Modern Art in Cold War Beirut: Drawing Alliances examines the entangled histories of modern art and international politics during the decades of the 1950s and 1960s.
Positing the Cold War as a globalized conflict, fraught with different political ideologies and intercultural exchanges, this study asks how these historical circumstances shaped local debates in Beirut over artistic pedagogy, the social role of the artist, the aesthetics of form, and, ultimately, the development of a national art. Drawing on a range of archival material and taking an interdisciplinary approach, Sarah Rogers argues that the genealogies of modern art can never be understood as isolated, national histories, but rather that they participate in an ever contingent global modernism.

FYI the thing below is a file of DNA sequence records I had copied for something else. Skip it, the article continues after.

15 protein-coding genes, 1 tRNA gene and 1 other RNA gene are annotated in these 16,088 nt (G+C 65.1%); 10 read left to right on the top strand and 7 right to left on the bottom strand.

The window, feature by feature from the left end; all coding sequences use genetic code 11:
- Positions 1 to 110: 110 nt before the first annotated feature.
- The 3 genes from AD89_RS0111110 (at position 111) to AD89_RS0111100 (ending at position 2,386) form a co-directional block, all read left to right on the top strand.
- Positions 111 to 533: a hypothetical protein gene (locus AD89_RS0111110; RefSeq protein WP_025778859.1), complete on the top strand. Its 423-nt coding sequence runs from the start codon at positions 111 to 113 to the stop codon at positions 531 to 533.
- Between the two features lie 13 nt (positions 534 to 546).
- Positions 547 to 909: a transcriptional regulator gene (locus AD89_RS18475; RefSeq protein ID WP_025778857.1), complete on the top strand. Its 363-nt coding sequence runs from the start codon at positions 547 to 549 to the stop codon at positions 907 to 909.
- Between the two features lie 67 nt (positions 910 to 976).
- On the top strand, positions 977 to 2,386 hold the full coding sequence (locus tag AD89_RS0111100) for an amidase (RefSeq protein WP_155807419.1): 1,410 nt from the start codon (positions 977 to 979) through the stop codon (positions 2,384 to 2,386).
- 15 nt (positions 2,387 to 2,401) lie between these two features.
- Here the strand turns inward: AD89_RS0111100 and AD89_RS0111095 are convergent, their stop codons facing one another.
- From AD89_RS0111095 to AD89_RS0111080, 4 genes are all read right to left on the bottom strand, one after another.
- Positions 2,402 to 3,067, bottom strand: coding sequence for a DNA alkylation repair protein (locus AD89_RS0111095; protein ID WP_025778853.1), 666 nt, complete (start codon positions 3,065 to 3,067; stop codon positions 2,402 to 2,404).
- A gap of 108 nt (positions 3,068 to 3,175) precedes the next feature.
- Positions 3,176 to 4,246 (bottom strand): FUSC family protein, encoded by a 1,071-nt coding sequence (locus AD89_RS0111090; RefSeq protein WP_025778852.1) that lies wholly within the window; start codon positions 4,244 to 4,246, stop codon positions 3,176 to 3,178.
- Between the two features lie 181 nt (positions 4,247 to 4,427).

This book will be of particular interest to scholars in art history, Cold War studies, and Middle East studies.
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